But, on to Richard Linklater's beautiful film.  BOYHOOD is something deeply special.  I'm sure there are more than a few haters who will read this, but I am currently the least jaded I've ever been in my life.  I've spent the majority of the last few weeks dreamily staring down at these two marvelous creatures, contemplating my own existence, their future and thinking about THE HUMAN TORNADO.  But, I'll get to that.  First, BOYHOOD.  So, you probably know about it already, but it's a film that Linklater started shooting in 2001 and shot slowly over the course of the next twelve years, chronicling moments in a boys life.  Patiently put together, it slowly unfolds to show the creation of a boy and who he will choose to be.  Perhaps it doesn't all come together and has a number of flaws, but I'm in no place to pick it apart.  I connected to it as a father and a boy.

I work at a movie theater and people love to give their take on films.  We're currently playing Boyhood, and a three hour art / collage / biography film is bound to have its fair share of walkouts and unhappy people.  But, there was particular interaction about Boyhood that I found startlingly poignant and frustrating.  An older couple came out of the movie around twenty minutes before the end.  They came charging up to the counter and simply blurted out, "Does anything happen?"  I asked some follow up questions like, "Um, what?" and "Do you need anything?"  They proceeded to berate the film, and then the man said one of the more shocking things I've heard.  In asking about the titular boy (Mason), he asked, "Does he get anything figured out?  Does he have any epiphanies, or does he just continue to be a loser?"  Now, if you've seen the film you probably understand how offensive and off-point this is.  Not only is the film anti-epiphany, but the fact that they see this boy, who they just watched grow up, as a loser is also telling of the problems that Mason experiences during the film.  That capitalist, goal-oriented, money-driven view of life is what makes sensitive boys dissociate from society.  When being thoughtful and unambitious is seen as being a loser, you create the creeps that run Wall Street, politics and big business.

And so, the sadness of becoming a parent.  Watching Mason go through all those difficult moments and pain, trying to find his place, figure himself out and become who he wants to be is close to a tragedy.  When I think back to nights of nightmares, bullies, my first year of college, and feeling lost in high school, it's hard to picture those new little guys going through all of that.  Even moreso, I lament the fact that they will have to deal with the likes of the old man who considered Mason a loser.  Having little to no room in our culture to "find yourself" they will need to fight to become individuals, to not fall into traditional forms of success and to not base their lives on money.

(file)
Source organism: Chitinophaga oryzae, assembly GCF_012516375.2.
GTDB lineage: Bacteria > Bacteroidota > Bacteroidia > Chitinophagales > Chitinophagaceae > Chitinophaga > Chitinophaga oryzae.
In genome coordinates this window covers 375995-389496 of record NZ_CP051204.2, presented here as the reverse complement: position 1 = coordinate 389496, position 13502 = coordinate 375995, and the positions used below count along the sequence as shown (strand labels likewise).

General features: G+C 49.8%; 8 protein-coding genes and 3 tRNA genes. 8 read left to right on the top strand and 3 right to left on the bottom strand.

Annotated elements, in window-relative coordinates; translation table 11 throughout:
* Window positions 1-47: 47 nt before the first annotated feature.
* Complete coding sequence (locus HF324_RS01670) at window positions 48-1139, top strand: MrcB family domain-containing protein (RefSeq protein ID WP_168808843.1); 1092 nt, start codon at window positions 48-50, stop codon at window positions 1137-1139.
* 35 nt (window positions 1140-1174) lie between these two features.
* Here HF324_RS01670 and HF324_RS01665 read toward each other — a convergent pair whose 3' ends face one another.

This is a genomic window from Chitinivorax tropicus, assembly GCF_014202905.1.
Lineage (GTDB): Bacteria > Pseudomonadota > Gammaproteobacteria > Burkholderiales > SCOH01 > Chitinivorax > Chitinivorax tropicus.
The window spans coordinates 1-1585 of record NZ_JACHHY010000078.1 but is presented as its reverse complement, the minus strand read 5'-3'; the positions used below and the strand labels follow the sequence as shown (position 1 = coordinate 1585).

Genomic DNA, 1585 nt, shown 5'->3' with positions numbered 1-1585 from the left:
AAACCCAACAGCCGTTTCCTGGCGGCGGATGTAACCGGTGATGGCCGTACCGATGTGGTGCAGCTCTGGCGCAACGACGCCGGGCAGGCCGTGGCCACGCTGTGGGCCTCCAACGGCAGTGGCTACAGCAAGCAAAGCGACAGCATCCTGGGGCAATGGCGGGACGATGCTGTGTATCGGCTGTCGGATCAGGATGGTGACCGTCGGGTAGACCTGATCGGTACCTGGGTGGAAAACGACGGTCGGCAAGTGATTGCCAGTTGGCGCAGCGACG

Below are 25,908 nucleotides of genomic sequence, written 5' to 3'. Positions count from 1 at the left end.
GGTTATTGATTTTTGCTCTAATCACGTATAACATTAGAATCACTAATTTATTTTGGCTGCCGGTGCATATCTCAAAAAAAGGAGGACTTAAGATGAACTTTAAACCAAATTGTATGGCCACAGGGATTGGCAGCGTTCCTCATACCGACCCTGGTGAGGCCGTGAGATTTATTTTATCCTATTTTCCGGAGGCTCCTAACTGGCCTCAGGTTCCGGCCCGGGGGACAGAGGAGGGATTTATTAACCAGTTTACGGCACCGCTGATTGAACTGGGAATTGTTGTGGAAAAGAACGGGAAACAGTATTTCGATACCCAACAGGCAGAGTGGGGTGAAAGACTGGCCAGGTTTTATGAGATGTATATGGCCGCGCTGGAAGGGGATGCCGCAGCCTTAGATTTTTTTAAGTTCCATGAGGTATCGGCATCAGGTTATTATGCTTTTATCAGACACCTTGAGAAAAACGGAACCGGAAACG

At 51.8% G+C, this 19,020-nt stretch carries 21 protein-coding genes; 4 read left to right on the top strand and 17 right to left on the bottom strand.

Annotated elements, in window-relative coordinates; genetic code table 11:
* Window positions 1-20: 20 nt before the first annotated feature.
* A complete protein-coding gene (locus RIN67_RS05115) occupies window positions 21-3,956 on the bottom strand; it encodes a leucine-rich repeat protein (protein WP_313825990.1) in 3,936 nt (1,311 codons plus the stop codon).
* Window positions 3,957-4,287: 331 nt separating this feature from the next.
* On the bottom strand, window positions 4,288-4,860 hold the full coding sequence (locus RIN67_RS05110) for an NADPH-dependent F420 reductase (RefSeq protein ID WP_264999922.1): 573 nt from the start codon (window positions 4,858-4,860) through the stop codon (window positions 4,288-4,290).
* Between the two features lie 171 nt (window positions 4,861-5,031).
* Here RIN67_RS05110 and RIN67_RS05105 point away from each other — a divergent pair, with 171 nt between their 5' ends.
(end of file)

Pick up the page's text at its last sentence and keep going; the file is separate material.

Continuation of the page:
That brings me to Rudy Ray Moore's effusive 1976 disasterpiece, The Human Tornado.  It is the second in the Dolemite series, and a real mystery.  A mystery because I want to know how he got it made.  It is a Blacksploitation stand-up comedy sexploitation kung-fu comedy that seems to "work."  And, its about running from the man.  Dolemite gets into hot water when some racist white cops break into his big time sweet party house and Dolemite is in bed with the Sheriff's wife.  Pretty fantastic fighting, over the top violence, bizarre sexual comedy and Dolemite jumping and then rolling down a hill naked ensue.  To be fair, I did watch this movie in a sleepy haze in twenty minute segments inbetween feeding infants, so I don't even exactly remember how it ends.  But, the point is this: If someone can make The Human Tornado and then it eventually finds its way into my movie collection and is available for these little munchkins someday, then everything is going to be just fine.

-J. Moret

Wednesday, August 6, 2014

Mid Week Box Art - FALLING DOWN

Monday Box Art
Falling Down
Dir: Joel Schumacher
Rated R, 113 Minutes

Falling Down is one of those unforgettable films from my childhood. My Dad wasn't really into many movies, but he loved this fucking movie. Here is my hypothesis as to why:

1. He was a middle aged, middle class, white guy that mostly told people what to do for a living.
2. He was a Vietnam Veteran that seemed to be OK with getting violent from time to time.
3. He was sort of a racist.
4. He identified with a privelged white man trolling through the ghetto, pointing out to people what was wrong with their way of life / culture but would never do it himself unless he took one more step towards insanity.

Basically, this cover describes who would really like this movie. Middle Aged white dudes that like guns and business.

This movie is about D - FENS. A defense worker that has been laid off. One day in traffic going to the job he no longer has, he abandons his car and stroll through the ghetto, violently telling people why they suck.

Robert Duvall is a cop on his final work day before retirement. Their stories meet in the end.

I understand what the point of the movie was originally supposed to be. A man on the edge insanity due to things beyond his control. . . but it turns out to be more of a White Collar Taxi Driver where the audience can identify with the madness.

If you haven't see it, you should. It's hilarious. It was Directed by that butthole that ruined Batman.

I'm sure the fact that the cover image is Michael Douglas with a flat top probably sold a million tapes alone.

- MJ